We trudged uphill, admiring rock piles on either side of the road. Apparently the locals are OK with honoring these things. Here is someone's driveway.

Then we came to another collection of larger piles, on the north side of the road. Note how some of these are older, not reconstructed and covered with leaves, moss, and downed branches.

But this one? I think it might have been reconstructed:

In the middle of all these glorious marker piles, something different and less conspicuous:
Yep, that's a rectangle with a niche at the lower right. Let's go around to the other side and have a look:

(I got the name of the road wrong, it is not Richardson Rd but Lawton Foster). Another error, is that while filming, I did not notice there was another rectangle to the side - it is right at the end of the video. Also at around 0.14 minutes from the start.

If you watch the video, there is something wrong about the "hollow". I would say that it partakes of the same "newness" as do the reconstructed piles. Except, this looks more like recent destruction than recent construction. 

I wanted to go on walking but we sort of got stuck on the road because of not knowing which way to go, and ending up circling back to the parking lot. Sorry I was in such a rush, I really have to slow down and learn how to study places rather than focusing on how to get there and back.

Update: I think Jim P photo'd the same piles long ago:

Tuesday, May 24, 2022

On Rehumanizing Pleistocene People of the Western Hemisphere

If First Peoples did not leave behind monuments... 

Published online by Cambridge University Press:  01 December 2021

 Bonnie L. Pitblado writes:

“Peopling researchers study the physical detritus of First Peoples, who moved around a lot and created a record profoundly ravaged by the forces of time. Based on even the most rudimentary understanding of mobile populations and taphonomy, this means we are unlikely to encounter remnants of a built environment (because highly mobile people usually do not expend energy erecting permanent structures) and destined to encounter only the most resistant stone and bone objects (because they are what preserves).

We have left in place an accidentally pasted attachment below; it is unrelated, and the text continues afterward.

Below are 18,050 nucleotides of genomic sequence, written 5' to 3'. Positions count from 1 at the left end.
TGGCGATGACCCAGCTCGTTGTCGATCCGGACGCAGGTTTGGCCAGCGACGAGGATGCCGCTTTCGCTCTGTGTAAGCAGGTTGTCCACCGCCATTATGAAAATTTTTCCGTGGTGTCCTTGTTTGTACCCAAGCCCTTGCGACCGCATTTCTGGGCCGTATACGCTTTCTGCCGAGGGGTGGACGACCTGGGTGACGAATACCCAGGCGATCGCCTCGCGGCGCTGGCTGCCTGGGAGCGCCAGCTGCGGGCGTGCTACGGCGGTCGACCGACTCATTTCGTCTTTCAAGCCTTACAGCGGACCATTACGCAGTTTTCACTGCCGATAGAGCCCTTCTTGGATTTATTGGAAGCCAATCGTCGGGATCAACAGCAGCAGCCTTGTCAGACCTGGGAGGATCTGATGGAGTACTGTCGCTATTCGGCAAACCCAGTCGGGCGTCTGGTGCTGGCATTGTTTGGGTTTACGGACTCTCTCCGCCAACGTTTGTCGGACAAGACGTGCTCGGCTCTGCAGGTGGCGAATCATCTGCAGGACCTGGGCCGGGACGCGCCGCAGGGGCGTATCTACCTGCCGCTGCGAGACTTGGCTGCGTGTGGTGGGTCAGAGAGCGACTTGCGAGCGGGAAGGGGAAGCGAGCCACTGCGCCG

If the earliest material record consists so disproportionately of stone tools, dense megafauna bones, and the occasional ephemeral fire feature, would we not be downright irresponsible to try to access human motivations beyond the subsistence and land-use activities that these archaeological signatures most obviously represent? If First Peoples did not leave behind monuments or other more “obvious” windows to their thoughts and values, who are we to overreach the record? Again, are the sorts of questions posed by those with postprocessual leanings not beyond the scope of what we can responsibly address?”



Monday, May 23, 2022

Multiple Choice

Stone Structure in California's White Mountains - Elizabeth Wing photo

A.) A Stone Wall identical to those found in the "lowland hills of interior southern New England"
B.) 19th Century Basque Sheep Herder Stone Shelter
C.) 19th Century Chinese Sheep Herder Stone Shelter
D.)  "Prayer Seat" culturally appropriated by Sheep Herders
E.) None of the above

Friday, May 20, 2022

Wednesday, May 18, 2022



Intentionally Made Zigzag Rows of Stones (Nonnewaug CT)

   The Pootatuck made zigzag rows of stones are of the type most people attribute to a progression of events that follows the construction of a Virginia or “Snake Rail” Fence. I appreciate the work the Gages have done, but it’s something I respectfully disagree with, just as I respectfully disagree with Eric Sloane who popularized the idea in his books in the 1950s.